Today in the United States, more than 6,000 people a year receive a liver transplant, and since liver transplants have begun, over 200,000 patients have received this therapy. They survive today due to the efforts of a legendary scientist and surgeon: Thomas Starzl of the University of Pittsburgh Medical Center. He performed the first successful liver transplant in 1967 and refined the use of immunosuppressive drugs such that patients could tolerate their grafts — some for decades. With Starzl’s efforts over the last 50 years, thousands of patients with end-stage liver disease have been able to live long and active lives.
After Francis Collins received his PhD in Physical Chemistry at Yale University and his medical degree at the University of North Carolina, he zeroed in on genetics. He is noted for his landmark discoveries of disease genes and later his leadership of the Human Genome Project, which culminated in April 2003 with the completion of a finished sequence of the human genome. Since August 2009, Collins has served as the director of the NIH, the largest supporter of biomedical research in the world.
Paul Marks is recognized as a leader in the cancer field and as a world-class scientist, clinician, and administrator. He served as president and CEO of Memorial Sloan-Kettering Cancer Center (MSKCC) between 1980 and 1999 after serving as the dean (1970–1973) and vice president for Medical Sciences (1973–1980) of the Columbia University College of Physicians and Surgeons (P&S). Marks led the discovery, testing, and recent approval of SAHA (suberoylanilide hydroxamic acid), the treatment for cutaneous T-cell lymphoma. SAHA and other histone deacetylase (HDAC) inhibitors are now undergoing trials for a broad array of cancers.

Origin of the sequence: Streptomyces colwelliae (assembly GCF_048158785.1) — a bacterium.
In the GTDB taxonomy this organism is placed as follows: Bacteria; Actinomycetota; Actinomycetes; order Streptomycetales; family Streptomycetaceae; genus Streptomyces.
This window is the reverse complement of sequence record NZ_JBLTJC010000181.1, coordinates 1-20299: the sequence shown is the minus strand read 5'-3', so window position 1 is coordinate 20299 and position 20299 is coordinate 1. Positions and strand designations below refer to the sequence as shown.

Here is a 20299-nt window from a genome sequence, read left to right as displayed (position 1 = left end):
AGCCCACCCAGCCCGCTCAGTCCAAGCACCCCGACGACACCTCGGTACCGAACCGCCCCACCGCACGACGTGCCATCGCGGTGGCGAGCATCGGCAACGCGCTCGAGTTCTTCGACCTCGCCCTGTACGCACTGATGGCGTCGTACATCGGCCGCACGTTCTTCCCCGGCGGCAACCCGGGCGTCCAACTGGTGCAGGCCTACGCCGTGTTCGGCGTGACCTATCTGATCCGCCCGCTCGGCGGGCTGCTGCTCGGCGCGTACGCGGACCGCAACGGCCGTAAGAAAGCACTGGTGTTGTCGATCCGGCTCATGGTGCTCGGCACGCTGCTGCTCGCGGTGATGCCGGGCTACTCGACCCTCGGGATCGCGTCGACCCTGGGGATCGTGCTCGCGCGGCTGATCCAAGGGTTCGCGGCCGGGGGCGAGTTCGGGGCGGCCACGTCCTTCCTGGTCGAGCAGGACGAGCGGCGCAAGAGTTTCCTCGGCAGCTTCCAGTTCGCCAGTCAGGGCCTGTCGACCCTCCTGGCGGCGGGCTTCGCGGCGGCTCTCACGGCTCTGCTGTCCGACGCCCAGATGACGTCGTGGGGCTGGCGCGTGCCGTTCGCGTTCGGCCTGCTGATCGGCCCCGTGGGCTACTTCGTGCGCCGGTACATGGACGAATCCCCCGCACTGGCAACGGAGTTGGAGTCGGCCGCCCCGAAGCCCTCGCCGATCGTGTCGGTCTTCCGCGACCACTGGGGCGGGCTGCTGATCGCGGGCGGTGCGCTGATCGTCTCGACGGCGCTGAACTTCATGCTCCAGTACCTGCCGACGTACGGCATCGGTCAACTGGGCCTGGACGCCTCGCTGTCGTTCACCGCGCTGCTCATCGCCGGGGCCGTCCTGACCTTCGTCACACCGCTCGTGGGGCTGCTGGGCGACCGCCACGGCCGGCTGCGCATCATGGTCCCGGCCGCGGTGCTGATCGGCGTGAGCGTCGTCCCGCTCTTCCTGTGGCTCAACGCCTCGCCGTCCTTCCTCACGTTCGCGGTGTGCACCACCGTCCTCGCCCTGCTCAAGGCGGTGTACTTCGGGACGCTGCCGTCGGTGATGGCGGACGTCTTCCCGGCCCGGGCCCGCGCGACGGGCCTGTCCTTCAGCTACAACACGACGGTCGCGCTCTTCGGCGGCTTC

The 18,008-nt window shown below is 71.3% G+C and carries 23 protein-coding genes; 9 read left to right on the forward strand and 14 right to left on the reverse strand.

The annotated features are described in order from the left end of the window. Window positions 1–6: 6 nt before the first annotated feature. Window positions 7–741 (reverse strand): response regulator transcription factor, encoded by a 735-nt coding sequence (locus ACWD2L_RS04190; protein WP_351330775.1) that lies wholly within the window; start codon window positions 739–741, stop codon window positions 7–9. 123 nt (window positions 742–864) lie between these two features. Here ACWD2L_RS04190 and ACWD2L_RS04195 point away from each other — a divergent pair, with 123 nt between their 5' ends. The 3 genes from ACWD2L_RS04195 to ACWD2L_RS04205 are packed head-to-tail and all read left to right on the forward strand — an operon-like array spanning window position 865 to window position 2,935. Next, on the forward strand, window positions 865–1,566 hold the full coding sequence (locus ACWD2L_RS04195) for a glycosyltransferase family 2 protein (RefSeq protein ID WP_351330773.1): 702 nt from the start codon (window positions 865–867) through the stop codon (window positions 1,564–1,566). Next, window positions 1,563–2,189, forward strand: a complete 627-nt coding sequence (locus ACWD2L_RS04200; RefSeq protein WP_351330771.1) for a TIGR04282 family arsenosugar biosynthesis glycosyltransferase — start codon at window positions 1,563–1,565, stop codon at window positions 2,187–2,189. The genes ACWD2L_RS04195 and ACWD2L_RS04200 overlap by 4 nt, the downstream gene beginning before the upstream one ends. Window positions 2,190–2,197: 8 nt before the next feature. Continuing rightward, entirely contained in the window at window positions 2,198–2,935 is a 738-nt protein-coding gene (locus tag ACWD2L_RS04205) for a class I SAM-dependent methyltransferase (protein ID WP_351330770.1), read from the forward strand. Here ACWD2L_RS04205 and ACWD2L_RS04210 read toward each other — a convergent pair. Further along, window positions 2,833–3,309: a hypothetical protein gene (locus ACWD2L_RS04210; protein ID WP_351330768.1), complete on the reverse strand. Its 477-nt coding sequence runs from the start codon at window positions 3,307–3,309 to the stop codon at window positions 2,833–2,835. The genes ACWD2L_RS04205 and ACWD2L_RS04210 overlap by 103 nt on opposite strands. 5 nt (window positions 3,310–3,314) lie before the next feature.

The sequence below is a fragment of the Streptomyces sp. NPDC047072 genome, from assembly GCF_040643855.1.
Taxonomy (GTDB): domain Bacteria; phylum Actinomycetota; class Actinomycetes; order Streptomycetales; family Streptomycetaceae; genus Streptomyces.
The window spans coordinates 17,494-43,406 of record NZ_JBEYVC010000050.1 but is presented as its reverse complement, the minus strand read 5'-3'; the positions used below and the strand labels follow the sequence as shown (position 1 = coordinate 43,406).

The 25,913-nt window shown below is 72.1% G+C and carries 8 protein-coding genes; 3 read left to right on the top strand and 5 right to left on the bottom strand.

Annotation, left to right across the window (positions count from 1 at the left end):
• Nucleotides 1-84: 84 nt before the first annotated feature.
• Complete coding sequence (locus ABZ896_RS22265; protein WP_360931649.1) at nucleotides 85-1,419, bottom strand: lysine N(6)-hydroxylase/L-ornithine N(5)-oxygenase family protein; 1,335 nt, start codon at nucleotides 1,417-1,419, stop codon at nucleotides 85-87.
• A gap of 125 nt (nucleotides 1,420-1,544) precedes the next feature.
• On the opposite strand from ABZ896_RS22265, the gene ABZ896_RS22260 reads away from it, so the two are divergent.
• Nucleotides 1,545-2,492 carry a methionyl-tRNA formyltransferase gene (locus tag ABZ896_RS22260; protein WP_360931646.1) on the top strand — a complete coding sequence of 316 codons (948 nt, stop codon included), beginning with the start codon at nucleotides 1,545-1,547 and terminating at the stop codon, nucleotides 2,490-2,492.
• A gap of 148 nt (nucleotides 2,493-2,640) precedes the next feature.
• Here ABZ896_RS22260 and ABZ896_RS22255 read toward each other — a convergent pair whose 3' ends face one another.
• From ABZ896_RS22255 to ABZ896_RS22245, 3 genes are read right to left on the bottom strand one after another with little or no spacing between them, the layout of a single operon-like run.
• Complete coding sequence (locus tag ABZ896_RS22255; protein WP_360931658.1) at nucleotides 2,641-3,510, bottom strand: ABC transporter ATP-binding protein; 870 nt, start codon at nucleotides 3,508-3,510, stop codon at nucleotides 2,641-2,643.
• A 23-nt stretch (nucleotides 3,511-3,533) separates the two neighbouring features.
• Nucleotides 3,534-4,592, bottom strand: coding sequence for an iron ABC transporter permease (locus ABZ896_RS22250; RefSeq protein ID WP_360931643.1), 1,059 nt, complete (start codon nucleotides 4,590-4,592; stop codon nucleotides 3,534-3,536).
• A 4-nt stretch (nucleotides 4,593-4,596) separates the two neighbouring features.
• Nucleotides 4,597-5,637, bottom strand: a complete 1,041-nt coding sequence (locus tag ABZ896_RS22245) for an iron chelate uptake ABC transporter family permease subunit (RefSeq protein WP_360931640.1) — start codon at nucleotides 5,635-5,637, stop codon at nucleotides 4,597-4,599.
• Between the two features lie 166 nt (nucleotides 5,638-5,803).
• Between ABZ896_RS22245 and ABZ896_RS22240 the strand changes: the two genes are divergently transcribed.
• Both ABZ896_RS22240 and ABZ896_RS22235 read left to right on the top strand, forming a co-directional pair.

Dr. Jean Wilson from the University of Texas Southwestern Medical School joins the JCI for its series Conversations with Giants in Medicine. Dr. Wilson was the editor in chief of the JCI between 1972 and 1977. His research centered on cholesterol metabolism and steroid hormone action, laid the groundwork for understanding male/female genital development, and led to the first medical therapy for benign prostatic hyperplasia (BPH).
Donald Seldin from The University of Texas Southwestern Medical School joins the JCI for its Conversations with Giants in Medicine. Seldin served as the chairman of medicine at UT Southwestern for nearly four decades and transformed the department and the school from a grouping of ramshackle army barracks to a world-class medical center, host to Nobel Laureates and members of the national academies. He was also a major figure in the emergence of nephrology as a legitimate discipline, and in this role he was one of the founders of the American Society of Nephrology and served as its second president. Among his many attributes, Seldin has been described as one of the most magnetic and charismatic mentors academic medicine has encountered.